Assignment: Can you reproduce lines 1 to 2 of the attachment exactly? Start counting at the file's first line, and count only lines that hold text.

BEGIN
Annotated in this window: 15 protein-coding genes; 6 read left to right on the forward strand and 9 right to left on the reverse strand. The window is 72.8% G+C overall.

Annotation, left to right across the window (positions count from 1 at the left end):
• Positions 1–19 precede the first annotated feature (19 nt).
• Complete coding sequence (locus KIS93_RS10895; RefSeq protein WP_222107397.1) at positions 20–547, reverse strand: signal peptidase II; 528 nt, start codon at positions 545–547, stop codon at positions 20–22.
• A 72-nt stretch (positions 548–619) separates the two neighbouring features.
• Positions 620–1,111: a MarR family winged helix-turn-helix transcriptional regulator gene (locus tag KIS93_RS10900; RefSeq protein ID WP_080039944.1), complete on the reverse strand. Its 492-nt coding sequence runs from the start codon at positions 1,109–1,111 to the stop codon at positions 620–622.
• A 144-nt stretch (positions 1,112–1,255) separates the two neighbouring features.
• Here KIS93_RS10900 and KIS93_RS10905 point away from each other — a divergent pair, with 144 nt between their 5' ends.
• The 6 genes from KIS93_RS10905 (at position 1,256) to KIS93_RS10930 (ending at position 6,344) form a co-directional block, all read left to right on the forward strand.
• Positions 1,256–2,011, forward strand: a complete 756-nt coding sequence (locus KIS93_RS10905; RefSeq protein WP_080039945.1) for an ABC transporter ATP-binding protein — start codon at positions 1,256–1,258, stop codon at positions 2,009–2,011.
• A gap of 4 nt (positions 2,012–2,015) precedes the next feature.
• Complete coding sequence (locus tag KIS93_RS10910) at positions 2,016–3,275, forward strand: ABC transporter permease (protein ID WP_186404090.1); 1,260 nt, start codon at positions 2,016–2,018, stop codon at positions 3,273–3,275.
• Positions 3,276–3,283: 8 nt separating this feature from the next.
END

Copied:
Annotated in this window: 15 protein-coding genes; 6 read left to right on the forward strand and 9 right to left on the reverse strand. The window is 72.8% G+C overall.

Annotation, left to right across the window (positions count from 1 at the left end):